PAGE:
Rise Of Boko Haram | World History | Free PDF Download





  • The Islamic State in West Africa formerly known as Jamā’at Ahl as-Sunnah lid-Da’wah wa’l-Jihād and commonly known as Boko Haram is a jihadist militant organization based in northeastern Nigeria, also active in Chad, Niger and northern Cameroon.
  • Founded by Mohammed Yusuf in 2002, the group has been led by Abubakar Shekau since 2009.
  • The name “Boko Haram” is usually translated as “Western education is forbidden“.Boko Haram has also been translated as “Western influence is a sin“.


  • Boko Haram was founded upon the principles of the Khawaarij advocating Sharia law. It developed into a Jihadist group in 2009.
  • Their beliefs tend to be centered on strict adherence to Wahhibism, which is an extremely strict form of Islam that sees many other forms of Islam as idolatrous.
  • Boko Haram seeks the establishment of an Islamic state in Nigeria. It opposes the Westernization of Nigerian society .
  • Nigeria is Africa’s biggest economy, but 60% of its population of 173 million (as of 2013) live on less than $1 a day.
  • The sharia law imposed by local authorities, beginning with Zamfara in January 2000 and covering 12 northern states by late 2002, may have promoted links between Boko Haram and political leaders.



  1. Iraq
  2. Afghanistan
  3. Nigeria
  4. Syria
  5. Pakistan
  6. Yemen
  7. Somalia
  8. India
  9. Turkey
  10. Libya


  • Before colonization and subsequent annexation into the British Empire in 1900 as Colonial Nigeria, the Bornu Empire ruled the territory where Boko Haram is currently active.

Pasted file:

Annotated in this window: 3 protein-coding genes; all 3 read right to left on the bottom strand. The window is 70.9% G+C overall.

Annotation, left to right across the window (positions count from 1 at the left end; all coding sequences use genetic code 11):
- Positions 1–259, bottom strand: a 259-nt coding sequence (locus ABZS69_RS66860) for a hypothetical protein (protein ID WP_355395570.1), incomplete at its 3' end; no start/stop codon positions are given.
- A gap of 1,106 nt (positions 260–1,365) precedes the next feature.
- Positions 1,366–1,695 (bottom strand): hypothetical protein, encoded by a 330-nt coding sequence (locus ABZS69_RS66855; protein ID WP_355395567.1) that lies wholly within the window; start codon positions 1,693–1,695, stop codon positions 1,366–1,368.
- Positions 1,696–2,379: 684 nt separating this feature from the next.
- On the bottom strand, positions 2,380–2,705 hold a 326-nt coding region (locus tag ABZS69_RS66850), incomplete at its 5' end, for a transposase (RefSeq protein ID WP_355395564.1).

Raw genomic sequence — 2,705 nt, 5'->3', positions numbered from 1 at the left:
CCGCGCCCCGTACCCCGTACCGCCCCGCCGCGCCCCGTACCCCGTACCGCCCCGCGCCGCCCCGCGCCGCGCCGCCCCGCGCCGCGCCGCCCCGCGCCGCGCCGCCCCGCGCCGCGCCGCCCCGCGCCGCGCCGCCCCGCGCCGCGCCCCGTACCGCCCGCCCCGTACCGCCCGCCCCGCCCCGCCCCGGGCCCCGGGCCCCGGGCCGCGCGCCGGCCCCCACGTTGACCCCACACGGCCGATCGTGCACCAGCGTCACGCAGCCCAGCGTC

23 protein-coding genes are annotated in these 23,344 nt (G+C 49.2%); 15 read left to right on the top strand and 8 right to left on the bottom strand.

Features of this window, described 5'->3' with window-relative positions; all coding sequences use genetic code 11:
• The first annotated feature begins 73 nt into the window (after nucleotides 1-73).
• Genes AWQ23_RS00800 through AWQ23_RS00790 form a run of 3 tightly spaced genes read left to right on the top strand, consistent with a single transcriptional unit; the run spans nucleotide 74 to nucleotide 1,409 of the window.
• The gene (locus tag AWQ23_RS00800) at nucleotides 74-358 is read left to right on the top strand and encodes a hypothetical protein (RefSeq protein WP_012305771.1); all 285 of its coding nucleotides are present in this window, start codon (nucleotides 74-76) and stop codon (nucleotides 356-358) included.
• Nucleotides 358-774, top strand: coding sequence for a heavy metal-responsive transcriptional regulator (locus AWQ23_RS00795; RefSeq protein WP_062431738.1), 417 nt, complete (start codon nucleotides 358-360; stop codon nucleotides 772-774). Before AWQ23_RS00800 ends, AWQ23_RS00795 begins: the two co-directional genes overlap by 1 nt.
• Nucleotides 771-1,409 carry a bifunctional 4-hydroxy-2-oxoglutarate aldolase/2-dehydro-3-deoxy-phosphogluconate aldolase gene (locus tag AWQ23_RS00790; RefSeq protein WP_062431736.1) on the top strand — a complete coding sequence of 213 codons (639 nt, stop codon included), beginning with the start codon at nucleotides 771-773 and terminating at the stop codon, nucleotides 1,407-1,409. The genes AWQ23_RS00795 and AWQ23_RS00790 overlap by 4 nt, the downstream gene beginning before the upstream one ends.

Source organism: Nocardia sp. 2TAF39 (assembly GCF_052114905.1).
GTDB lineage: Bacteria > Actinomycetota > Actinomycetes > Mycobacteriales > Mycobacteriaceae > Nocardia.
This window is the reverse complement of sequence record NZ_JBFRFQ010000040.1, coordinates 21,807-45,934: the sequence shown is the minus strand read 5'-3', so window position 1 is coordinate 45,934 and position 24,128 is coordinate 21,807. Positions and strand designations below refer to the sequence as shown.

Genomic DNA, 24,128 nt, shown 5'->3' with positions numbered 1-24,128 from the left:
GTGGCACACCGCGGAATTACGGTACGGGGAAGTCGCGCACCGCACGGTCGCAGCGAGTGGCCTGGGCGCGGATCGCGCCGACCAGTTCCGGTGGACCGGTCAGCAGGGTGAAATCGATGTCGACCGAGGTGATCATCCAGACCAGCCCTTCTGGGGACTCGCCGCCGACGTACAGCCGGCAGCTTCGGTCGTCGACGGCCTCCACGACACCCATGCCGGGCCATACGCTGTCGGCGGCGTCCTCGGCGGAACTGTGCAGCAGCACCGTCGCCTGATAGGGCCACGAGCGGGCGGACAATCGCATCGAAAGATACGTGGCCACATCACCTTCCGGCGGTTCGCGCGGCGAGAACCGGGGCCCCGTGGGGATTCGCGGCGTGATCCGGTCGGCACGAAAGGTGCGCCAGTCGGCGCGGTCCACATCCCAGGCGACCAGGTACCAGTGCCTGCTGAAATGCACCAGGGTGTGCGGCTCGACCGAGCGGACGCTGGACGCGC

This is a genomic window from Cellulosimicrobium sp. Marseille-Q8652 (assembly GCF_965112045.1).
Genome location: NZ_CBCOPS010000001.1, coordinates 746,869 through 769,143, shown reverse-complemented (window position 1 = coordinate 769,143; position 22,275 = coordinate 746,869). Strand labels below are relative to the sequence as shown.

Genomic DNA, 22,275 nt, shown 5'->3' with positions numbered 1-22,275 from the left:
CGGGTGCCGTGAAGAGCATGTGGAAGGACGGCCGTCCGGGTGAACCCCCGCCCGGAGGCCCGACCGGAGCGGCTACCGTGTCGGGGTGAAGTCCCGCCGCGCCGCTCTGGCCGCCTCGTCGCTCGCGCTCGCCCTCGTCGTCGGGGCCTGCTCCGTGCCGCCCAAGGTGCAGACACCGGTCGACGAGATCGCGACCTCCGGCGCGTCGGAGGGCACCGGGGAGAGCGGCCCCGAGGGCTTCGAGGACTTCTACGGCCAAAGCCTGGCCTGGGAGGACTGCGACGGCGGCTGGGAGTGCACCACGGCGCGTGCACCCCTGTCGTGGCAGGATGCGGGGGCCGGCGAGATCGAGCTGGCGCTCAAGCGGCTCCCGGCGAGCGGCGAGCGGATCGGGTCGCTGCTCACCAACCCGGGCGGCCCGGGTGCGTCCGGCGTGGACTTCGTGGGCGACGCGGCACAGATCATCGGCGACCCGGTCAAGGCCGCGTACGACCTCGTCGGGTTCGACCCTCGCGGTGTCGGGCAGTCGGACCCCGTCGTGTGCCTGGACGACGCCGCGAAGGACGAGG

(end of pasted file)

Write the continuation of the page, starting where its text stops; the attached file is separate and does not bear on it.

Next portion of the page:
• It was a sovereign sultanate run according to the principles of the Constitution of Medina. In 1903, both the Borno Emirate came under the control of the British.
  • Christian missionaries at this time spread the Christian message in the region and had many converts. British occupation ended with Nigerian independence in 1960.
  • Except for a brief period of civilian rule between 1979 and 1983, Nigeria was governed by a series of military dictatorships from 1966 until the advent of democracy in 1999.
  • In the decades since the end of British occupation, politicians and academics from the mainly Islamic North have expressed their fundamental opposition to Western education.
  • Mohammed Yusuf founded the sect that became known as Boko Haram in 2002 in Maiduguri, the capital of the northeastern state of Borno. He established a religious complex and school that attracted poor Muslim families from across Nigeria and neighbouring countries.
  • The center had the political goal of creating an Islamic state, and became a recruiting ground for jihadis.


  • Boko Haram conducted its operations more or less peacefully during the first seven years of its existence, withdrawing from society into remote north-eastern areas.
  • Boko Haram’s attacks consist of suicide bombers as well as conventional armed assaults on both civilian and military targets. Following the 2014 kidnapping, a majority of Boko Haram’s suicide bombers are female; some are as young as seven years old.